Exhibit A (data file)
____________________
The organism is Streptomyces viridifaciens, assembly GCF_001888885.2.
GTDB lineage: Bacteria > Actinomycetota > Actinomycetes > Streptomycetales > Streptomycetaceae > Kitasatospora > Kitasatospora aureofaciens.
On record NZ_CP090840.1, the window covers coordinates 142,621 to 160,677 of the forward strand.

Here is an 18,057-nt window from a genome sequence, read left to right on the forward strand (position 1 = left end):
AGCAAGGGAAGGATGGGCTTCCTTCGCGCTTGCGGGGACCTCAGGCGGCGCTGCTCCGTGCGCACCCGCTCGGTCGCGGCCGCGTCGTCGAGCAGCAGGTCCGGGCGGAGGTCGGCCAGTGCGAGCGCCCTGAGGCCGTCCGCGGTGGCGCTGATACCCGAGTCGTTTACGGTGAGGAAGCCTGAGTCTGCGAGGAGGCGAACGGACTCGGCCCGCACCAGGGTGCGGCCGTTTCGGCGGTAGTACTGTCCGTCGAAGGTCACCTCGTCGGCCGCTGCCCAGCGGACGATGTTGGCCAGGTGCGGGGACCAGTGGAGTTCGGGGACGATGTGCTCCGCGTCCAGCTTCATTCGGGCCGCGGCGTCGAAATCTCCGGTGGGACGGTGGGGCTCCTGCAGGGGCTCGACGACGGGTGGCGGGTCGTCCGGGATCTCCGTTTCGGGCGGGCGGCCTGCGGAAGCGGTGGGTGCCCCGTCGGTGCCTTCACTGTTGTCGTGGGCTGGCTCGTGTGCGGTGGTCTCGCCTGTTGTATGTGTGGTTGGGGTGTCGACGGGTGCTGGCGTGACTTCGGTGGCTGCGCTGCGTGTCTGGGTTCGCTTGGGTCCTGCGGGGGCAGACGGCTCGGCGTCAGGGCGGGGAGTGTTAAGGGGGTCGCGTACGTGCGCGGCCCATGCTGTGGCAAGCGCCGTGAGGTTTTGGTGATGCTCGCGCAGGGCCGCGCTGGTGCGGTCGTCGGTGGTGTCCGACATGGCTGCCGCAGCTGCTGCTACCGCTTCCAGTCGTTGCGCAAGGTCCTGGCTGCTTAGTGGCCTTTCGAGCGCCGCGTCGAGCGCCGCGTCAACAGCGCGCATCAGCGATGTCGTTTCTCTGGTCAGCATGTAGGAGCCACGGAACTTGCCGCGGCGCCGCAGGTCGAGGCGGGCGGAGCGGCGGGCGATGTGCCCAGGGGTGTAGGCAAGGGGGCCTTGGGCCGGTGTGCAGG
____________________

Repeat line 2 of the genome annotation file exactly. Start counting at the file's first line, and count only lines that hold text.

GTDB lineage: Bacteria > Actinomycetota > Actinomycetes > Streptomycetales > Streptomycetaceae > Kitasatospora > Kitasatospora aureofaciens.